Sure, there were plenty of times when I felt highly energized being around people. I loved being with my soldiers and with people who shared common interests and aspirations. But being with a bunch of people outside those parameters was hard for me. I preferred chatting with one or two people rather than try to small-talk my way to meet everybody.

I still envy those who can work the room and speak with everyone effortlessly. It’s just not me.

I learned after much study that extroverts have not necessarily cornered the market on good people skills and that introverts do not automatically lack charisma. Some extroverts can be boorish jerks just like some introverts can be reclusive. Extroverts can be engaging and introverts can be inspiring. Extroverts and introverts can be great leaders.

Like many non-shy introverts, I’m what people call a situational extrovert. I get energized being around people in certain contexts.

I also tend to enjoy working through complex issues —precisely why I find a place like Afghanistan so compelling.

I know that nailing the details is essential for any solution to work. I could do the details well, but the process would exhaust me. As a leader, I always found that having detail-oriented people around me made me better, enhanced my energy, and improved our team.

All this makes me what we call a Maverick; that is, a visionary introvert. My comfort zone is nerding-out on wicked problems like the Afghan peace process, or helping organizations with culture and strategy, or creating a business franchise so former senior military professionals can build a thriving consulting business. To make any of these endeavors work, I need Operators, Reconcilers, and Pioneers to complete our team.

Over the past 30 years of leading people and teams, I’ve seen great leaders among all personas. What do they all have in common? Authenticity. Authentic leaders are comfortable in their own skin and willing together put a diverse team.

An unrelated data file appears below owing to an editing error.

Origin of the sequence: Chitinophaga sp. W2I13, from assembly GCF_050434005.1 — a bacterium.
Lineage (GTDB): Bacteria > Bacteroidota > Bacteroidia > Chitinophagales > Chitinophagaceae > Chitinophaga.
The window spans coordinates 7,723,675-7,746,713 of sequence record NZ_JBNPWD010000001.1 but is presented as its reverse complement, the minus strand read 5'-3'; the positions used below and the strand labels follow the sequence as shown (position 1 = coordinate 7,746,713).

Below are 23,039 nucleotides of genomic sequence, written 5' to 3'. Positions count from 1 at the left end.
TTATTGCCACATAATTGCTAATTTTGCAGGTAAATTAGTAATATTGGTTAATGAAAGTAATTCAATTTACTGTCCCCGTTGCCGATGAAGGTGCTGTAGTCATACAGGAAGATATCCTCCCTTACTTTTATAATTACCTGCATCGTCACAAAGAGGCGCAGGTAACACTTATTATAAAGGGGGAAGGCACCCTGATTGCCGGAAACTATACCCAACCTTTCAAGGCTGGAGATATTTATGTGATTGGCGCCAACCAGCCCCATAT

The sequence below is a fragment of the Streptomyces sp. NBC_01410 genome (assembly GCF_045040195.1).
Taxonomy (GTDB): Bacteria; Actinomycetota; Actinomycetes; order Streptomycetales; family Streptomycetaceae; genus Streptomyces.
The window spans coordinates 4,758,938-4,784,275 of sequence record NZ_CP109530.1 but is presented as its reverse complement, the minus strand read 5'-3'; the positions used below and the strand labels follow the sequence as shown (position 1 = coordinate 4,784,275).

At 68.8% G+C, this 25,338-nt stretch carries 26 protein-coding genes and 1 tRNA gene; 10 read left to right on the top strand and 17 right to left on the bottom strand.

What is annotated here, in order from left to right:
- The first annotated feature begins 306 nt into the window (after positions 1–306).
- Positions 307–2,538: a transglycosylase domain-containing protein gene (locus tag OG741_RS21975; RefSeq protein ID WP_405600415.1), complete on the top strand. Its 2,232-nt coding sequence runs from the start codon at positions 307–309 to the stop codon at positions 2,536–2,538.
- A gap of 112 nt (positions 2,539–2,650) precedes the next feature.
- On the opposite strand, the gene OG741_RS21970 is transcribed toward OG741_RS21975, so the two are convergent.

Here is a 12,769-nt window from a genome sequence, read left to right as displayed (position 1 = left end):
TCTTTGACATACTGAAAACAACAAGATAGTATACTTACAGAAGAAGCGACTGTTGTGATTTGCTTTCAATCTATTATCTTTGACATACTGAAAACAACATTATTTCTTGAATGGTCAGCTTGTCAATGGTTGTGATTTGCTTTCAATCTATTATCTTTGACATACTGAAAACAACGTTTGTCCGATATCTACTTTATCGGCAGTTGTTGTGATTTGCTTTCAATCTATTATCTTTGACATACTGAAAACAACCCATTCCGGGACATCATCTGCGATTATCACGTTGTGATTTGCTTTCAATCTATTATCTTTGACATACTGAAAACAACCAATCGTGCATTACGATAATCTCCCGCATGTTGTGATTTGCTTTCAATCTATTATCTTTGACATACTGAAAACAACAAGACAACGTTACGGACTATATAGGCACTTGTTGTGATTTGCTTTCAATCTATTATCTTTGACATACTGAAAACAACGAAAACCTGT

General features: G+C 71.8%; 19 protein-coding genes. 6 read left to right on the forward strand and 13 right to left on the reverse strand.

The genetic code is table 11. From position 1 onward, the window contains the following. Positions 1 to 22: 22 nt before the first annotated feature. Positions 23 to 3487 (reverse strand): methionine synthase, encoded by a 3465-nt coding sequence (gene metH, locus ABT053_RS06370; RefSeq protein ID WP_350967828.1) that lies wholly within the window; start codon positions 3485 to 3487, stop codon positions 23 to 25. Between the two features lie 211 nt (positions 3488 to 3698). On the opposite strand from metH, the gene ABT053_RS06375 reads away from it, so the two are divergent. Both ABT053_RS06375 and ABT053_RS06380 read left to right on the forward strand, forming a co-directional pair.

Authenticity starts with self-awareness. Do you know your leader persona?

To help you see yourself, we designed a simple, 8-question quiz based on our leadership and behavioral sciences research. You will discover your leader-persona and what it means. You can sign up to receive highly-personalized information that will help you build diverse and balanced teams that get the best from yourself and others.

Why waste time in jobs that suck you dry? Imagine what happens to productivity when you match the talent on your team to the roles that suit them best.

What was the cost when your team:

  • missed a critical detail?
  • missed an opportunity?
  • failed to anticipate a change in the market?
  • unintentionally damaged a key relationship?

Go ahead, take the quiz and share it with your team. See how well balanced your team is and if any gaps exist. Learn how to make the most of your natural inclinations and to bring the best out of others.

what's the difference between a strategy and a plan?

What’s the difference between a Strategy and a Plan?

Here are three things you need to know.

What’s the difference between a strategy and a plan?

We were executing our plan perfectly. All of our metrics indicated that we were on an upward trajectory. We were working hard, creating efficiencies, and consistently improving. We felt very good about our performance.

And yet, we were not succeeding.

That was exactly how I felt after the first 60 days as a commander in Afghanistan. I learned that while successful organizations perform at a high level, the reverse is not necessarily true.

When we begin talking, many of my clients express the unsettling feeling that something is missing – and that missing “something” is creating a gap between high performance and success.

The normal approach to this problem is to stay on the trajectory but work harder, in the belief that this will lead to incremental progress and greater efficiency.  

The problem, however, is that high performance does not necessarily equal success.

This is a difficult truth to swallow, especially for leaders. To admit that is to recognize that the plan is flawed. What we are directing our employees to do, what we are prioritizing, and what we are measuring may all be off-target.

Leaders excessively concerned with execution can begin to drink their own Kool-Aid, believing that blips in performance are leading toward success. This can reinforce the blinders and refuel the desire to do the same things over and over again, but expecting different results. The technical term for this is confirmation bias.